Anyway I got to thinking about how I can make a HW30A dpak type design with the following criteria
1) Has to be cheaper than the cheapest ebay esc.
2) Has to handle more current than the xd30a and be more reliable.
3) Must be solderable by hand.
4) Uses minimal component count and repeating values where possible.

In the end I ended up with a couple different designs, one uses all 805 sized parts but is a 4 layer board, the other is a two layer board that was made for a specific enclosure but is quite slim and very long.

The parts list went like this

regulator 1117 5.0v
10k resistors x10
33k resistors x 3
2.2k resistor x 8
100r resistor x 6
Atmega8 processor
LED 805 size
irlr7843 mosfets x 6 (3.3mOhm vs 6.5 for the nikos)
1 uf caps x 3
0.1 uf caps x 2
10 uf cap x 1
10uf tantalum x 1
3 sot-23 transistors 2222a?
470uf rubycon cap

That put...Continue Reading
Posted by AlkaM | Apr 10, 2017 @ 03:10 PM | 29,247 Views
The next few boards are variations of the charge pump, driverless all nfet design.

I really liked the simplicity of this type of esc. I was searching for a mosfet that was cheap to buy and had a good current capability but was still hand solderable. The mosfet that stuck out was the psmn2r4 . This is a 3.3 mm design that still has legs and costs about 30-50 cents to buy. The 2.4 mOhm RdsOn was pretty decent and i have not had one blow up on me yet.

There are two layouts here, one for a two layer board. I have been flying with these ones on my larger quad for over a year.
The smaller of the two is a four layer board, a little harder to do yourself but does shrink the size down to something thats in the realm of possibility for a mini quad. I am using these esc's on two of my quads ( 6 inch and 4 inch ) with up to 4s battery.

They handle damped light and blheli just fine. The firmware for blueseries n-fet 30amp will work.
The schematic is the same as the last board. There are a number of different configurations that I played around with based around that general circuit design. Different mosfets and package options. I will put all of them up here eventually.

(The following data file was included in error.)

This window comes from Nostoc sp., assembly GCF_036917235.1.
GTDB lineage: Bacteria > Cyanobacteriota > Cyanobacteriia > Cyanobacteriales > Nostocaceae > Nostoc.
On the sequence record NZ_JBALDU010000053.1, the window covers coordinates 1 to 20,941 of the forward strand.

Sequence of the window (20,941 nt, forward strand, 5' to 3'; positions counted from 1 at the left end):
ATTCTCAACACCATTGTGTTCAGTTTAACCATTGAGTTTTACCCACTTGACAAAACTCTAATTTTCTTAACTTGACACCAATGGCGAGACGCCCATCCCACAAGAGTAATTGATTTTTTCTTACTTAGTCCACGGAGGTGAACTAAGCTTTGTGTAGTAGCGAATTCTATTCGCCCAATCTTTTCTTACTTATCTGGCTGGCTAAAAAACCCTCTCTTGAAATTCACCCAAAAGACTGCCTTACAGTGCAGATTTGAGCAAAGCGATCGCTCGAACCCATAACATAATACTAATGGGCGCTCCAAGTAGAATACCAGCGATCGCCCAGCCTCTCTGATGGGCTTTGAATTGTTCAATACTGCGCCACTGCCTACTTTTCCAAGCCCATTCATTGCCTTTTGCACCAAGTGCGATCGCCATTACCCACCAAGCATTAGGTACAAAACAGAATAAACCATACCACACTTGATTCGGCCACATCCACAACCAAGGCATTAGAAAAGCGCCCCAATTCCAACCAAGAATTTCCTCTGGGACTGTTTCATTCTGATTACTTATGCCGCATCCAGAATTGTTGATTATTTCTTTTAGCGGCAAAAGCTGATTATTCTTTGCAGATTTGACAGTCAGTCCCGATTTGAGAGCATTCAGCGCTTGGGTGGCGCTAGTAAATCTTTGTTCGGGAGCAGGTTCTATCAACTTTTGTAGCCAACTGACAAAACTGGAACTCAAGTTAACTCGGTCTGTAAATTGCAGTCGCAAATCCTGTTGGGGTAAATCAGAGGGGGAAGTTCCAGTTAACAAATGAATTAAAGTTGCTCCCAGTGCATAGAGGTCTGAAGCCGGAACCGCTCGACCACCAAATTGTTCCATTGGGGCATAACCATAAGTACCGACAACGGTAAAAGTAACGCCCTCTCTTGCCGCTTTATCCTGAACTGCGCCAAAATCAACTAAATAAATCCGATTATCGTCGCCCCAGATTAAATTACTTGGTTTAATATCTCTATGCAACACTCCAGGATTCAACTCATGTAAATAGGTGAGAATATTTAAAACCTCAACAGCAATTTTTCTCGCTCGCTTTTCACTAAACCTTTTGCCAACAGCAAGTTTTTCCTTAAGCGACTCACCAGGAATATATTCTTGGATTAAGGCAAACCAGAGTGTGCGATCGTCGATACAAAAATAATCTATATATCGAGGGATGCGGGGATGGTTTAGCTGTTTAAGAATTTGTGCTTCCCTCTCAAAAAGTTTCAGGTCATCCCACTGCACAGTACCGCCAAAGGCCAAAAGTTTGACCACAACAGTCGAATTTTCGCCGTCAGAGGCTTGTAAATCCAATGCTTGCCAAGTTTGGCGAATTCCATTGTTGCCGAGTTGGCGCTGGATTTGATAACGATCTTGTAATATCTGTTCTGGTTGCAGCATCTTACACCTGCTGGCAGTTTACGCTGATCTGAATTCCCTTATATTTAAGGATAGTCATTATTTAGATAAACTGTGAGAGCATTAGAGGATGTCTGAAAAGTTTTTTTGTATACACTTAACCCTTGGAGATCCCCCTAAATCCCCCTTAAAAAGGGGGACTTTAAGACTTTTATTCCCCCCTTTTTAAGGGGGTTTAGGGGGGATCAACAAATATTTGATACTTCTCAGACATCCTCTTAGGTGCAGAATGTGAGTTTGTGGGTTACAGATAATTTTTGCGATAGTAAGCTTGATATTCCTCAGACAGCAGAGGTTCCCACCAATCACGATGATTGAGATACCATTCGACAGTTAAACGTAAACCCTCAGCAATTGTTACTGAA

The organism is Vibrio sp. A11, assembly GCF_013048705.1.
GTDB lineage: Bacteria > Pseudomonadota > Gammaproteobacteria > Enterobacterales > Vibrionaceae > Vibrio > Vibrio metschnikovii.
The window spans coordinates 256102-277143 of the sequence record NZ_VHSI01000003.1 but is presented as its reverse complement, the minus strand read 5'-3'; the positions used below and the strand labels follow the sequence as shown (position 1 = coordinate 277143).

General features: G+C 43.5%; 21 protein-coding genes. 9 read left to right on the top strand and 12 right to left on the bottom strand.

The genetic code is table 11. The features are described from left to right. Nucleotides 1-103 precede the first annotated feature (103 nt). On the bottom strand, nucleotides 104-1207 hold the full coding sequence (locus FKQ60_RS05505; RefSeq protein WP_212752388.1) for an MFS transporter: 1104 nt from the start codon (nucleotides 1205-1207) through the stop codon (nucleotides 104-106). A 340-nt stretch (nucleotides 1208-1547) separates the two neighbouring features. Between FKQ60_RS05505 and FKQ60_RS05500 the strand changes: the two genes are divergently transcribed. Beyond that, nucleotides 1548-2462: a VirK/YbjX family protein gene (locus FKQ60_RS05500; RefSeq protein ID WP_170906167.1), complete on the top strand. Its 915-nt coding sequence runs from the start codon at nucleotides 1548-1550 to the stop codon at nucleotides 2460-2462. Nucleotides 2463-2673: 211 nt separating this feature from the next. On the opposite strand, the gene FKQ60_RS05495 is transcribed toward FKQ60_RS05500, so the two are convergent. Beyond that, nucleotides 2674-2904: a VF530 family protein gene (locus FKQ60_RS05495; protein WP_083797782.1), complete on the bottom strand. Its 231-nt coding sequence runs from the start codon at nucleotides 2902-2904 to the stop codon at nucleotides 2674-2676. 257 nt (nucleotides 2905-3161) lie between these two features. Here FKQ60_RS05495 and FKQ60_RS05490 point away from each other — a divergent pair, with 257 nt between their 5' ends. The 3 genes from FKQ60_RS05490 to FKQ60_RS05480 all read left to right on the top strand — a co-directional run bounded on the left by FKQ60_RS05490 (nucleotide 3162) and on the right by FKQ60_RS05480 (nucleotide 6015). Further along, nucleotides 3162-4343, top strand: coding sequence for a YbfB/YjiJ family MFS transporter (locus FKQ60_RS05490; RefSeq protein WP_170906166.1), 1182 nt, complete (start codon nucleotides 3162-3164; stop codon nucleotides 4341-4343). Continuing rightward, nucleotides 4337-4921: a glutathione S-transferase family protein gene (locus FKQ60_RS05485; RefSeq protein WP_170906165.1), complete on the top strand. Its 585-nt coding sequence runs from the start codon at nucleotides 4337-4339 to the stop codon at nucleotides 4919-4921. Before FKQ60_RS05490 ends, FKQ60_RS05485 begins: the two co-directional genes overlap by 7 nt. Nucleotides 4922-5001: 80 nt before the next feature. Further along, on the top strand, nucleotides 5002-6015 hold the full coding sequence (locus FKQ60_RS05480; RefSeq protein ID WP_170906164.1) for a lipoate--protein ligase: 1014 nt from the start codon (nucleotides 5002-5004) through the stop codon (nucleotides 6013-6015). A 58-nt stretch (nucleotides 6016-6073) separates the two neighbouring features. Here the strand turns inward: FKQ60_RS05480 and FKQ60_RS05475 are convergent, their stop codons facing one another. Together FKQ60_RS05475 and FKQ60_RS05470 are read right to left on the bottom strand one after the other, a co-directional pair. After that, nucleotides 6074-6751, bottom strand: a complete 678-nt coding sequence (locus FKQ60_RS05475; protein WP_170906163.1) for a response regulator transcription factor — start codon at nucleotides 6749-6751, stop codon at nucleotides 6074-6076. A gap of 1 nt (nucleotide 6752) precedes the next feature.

All source files and gerbers are included in the zip.

EDIT : BIG thanks to Hiidtubakas for taking my terrible schematics and making some sense of them.. his cleaned up schematic added to the pics.
Posted by AlkaM | Mar 29, 2017 @ 07:46 PM | 28,898 Views
This esc is an all nfet design similar to what you find in the blueseries escs or afro esc's or many others. How this design works is by using a simple charge pump arrangement to drive the gate of the upper nfet. Slow to turn on because the gate has to be turned on through a resistor that also limits the current while the gate is off. Fast to turn off.
Because the gate is in the off state more than on, current is flowing through that resistor most of the time and because of the thermal limits of the resistor.. This will be the limiting factor for this type of esc high side turn on time. Knowing this you can play around with the value depending on the voltage you intend to use. If you only need it to run on 2s then you can lower the value of this resistor and have a higher current to turn the gate on.
This goes for all ESC's using this type of nfet charge pump drive. R29 in this picture below.